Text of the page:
"Far from town"
Tabaré is an indigenous name from Tupi origin that translates literally into “someone who lives far from town”.
It is also the Uruguay’s national poem of the conquest, a native legend from national writer Juan Zorrilla de San Martin, describing the tragic love between a young Charrúa Tabaré and the white sister of the Spanish conquistador Don Gonzalo.
Traditional Uruguayan cuisine is based in its indigenous and strong European roots. Most Uruguayans are descended from colonial-era settlers and immigrants from Europe. The majority of these immigrants were mainly Spanish followed closely by Italians, including numbers of French, Germans, Portuguese and British.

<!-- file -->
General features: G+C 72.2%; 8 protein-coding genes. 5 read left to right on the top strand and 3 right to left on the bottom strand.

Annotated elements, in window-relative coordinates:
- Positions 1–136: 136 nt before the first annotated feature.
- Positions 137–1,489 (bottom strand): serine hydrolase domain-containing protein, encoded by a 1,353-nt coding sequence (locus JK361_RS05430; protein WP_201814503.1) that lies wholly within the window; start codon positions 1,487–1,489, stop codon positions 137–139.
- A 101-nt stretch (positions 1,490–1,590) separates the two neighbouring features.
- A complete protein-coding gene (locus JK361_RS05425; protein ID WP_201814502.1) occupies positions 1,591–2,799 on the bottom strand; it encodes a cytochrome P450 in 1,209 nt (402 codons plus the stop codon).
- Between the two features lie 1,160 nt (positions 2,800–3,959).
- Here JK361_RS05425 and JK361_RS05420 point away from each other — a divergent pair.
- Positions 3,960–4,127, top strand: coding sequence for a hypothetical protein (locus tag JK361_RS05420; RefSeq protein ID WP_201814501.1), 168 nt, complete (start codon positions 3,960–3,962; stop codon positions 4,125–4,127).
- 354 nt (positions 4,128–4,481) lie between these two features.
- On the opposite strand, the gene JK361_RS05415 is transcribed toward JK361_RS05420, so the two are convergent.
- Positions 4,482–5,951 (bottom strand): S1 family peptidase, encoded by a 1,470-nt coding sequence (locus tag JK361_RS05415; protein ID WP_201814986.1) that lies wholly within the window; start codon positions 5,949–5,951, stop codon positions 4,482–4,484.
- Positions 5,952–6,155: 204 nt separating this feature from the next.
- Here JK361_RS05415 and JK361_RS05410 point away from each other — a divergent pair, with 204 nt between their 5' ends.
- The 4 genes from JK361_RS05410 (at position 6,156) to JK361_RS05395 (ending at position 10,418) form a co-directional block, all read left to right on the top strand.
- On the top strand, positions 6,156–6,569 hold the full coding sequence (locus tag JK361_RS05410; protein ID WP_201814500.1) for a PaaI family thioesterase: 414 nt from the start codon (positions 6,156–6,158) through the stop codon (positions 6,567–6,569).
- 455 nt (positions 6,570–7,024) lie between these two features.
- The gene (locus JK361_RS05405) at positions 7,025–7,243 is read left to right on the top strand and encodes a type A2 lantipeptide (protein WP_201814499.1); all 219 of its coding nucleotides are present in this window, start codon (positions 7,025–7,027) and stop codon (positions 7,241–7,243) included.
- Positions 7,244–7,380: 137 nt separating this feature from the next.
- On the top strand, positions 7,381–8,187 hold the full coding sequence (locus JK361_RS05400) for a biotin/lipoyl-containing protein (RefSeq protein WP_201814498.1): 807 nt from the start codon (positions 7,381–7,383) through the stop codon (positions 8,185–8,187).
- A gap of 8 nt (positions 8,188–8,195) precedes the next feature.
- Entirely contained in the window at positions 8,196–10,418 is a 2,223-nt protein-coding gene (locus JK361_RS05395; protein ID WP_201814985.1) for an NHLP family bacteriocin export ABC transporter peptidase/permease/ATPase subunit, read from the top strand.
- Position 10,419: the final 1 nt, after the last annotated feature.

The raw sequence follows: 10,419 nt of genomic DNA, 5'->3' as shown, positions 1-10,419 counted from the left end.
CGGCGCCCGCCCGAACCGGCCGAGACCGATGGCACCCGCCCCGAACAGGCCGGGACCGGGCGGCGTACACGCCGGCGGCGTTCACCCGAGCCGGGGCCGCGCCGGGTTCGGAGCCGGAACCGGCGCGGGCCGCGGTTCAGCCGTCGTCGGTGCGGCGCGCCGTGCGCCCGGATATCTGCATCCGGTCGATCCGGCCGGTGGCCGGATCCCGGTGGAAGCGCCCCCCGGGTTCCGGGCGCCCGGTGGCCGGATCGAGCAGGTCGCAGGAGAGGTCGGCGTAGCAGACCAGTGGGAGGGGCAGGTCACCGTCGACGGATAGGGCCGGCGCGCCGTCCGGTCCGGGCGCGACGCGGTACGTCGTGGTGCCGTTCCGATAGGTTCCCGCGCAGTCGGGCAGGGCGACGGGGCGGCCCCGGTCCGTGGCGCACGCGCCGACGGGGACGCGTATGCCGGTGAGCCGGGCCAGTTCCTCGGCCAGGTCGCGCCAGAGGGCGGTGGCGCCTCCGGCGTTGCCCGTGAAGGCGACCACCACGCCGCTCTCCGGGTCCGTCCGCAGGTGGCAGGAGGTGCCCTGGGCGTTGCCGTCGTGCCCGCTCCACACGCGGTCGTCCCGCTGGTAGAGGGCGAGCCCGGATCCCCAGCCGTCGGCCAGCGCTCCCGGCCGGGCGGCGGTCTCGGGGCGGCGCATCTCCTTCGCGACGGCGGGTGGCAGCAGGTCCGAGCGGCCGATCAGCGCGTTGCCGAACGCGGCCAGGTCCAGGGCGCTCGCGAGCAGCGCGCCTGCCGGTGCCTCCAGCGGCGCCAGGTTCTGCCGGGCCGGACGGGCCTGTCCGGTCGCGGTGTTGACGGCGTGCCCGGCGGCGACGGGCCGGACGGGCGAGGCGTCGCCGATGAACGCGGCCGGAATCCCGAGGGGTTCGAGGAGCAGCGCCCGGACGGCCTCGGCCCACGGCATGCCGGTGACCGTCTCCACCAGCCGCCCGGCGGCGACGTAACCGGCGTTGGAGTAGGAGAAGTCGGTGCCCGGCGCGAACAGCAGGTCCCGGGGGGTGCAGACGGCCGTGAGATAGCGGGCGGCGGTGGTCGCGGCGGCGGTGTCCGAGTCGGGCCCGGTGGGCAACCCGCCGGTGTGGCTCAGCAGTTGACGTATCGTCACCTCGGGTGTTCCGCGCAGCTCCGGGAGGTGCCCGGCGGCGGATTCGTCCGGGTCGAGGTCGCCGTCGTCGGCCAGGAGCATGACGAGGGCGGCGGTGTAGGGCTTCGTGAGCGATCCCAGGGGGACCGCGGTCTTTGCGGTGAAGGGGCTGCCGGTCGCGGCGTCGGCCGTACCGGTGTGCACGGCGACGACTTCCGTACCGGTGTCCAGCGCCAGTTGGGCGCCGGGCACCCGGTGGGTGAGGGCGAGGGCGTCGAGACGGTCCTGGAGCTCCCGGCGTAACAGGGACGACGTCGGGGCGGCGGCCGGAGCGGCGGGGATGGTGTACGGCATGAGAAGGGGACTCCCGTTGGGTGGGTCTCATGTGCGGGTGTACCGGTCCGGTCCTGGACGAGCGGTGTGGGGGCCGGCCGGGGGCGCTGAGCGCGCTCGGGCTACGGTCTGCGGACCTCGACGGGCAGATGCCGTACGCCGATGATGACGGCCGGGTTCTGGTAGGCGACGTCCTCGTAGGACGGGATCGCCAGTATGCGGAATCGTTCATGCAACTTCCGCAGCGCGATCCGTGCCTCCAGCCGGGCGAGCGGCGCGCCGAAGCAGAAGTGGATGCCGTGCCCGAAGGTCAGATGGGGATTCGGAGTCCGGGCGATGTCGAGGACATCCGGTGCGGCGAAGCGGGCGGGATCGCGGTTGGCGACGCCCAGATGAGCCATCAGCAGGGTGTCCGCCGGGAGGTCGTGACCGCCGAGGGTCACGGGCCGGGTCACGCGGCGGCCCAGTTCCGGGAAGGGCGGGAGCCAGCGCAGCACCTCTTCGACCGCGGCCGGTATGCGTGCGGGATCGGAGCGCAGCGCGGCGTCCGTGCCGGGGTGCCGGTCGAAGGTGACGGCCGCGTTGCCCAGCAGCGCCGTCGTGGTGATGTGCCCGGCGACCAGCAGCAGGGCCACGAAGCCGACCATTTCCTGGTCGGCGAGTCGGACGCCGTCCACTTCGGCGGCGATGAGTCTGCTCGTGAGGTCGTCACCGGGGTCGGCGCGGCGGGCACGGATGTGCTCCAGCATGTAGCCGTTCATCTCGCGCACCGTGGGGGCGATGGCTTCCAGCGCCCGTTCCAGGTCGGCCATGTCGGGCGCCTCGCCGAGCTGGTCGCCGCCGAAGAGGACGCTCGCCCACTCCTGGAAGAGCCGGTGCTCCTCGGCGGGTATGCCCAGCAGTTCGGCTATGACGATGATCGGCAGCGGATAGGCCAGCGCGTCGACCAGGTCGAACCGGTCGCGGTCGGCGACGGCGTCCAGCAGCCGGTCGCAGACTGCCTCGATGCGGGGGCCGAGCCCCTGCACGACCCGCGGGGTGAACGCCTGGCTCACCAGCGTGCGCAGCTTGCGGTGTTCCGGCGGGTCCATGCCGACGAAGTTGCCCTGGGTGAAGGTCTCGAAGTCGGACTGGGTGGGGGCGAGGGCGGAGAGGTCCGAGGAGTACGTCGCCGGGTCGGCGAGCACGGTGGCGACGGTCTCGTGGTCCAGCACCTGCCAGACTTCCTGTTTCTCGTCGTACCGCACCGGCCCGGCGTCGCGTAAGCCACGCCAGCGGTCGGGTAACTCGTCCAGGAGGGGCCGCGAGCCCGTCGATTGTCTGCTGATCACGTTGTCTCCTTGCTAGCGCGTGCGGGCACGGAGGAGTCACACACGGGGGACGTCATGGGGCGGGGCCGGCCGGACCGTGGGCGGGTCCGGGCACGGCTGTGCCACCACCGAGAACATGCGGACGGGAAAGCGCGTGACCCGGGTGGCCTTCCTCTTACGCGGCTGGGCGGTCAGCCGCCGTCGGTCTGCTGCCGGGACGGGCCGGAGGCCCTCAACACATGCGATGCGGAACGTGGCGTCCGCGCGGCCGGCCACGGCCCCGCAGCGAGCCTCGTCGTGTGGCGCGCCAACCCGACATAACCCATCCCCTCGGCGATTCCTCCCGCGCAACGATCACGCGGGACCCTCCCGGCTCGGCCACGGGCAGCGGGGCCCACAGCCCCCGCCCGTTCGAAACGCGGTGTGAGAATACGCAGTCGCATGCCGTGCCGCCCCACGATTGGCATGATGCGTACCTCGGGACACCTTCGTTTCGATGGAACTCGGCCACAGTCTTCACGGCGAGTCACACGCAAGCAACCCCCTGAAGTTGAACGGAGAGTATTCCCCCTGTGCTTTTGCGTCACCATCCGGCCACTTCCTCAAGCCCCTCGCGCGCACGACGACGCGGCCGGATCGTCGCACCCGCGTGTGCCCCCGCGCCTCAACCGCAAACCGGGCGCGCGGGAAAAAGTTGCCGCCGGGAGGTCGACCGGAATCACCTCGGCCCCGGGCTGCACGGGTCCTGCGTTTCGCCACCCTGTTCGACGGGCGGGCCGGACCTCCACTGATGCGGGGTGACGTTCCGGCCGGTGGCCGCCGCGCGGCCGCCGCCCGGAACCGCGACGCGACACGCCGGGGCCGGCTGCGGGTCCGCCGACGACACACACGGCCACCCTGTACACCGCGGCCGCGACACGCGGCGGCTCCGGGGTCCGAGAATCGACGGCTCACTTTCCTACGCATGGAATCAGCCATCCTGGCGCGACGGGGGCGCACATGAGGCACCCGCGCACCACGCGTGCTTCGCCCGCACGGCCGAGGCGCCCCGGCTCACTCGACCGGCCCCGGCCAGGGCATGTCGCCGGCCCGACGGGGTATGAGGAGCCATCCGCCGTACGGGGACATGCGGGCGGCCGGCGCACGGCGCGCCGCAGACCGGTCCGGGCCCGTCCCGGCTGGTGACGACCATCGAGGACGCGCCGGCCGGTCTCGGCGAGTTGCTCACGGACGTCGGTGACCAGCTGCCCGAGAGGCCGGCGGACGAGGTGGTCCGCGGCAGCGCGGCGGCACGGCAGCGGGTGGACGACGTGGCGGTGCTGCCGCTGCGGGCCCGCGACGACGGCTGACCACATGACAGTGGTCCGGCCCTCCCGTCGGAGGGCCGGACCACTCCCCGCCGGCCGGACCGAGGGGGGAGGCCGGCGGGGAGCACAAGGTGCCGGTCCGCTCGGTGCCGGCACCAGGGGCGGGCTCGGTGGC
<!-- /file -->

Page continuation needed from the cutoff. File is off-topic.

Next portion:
Beef is considered the main staple of Uruguayan fare, although other meats such as lamb and chicken are consumed in sparse amounts. As a result of the Italian immigration in the late 1800's and early 1900's, pasta is considered a national Uruguayan food. Uruguayans also love their breads, sausages, soups and stews. And, not to be forgotten are the variety of sweets, especially dulce de leche, a milk based caramel "piece of heaven."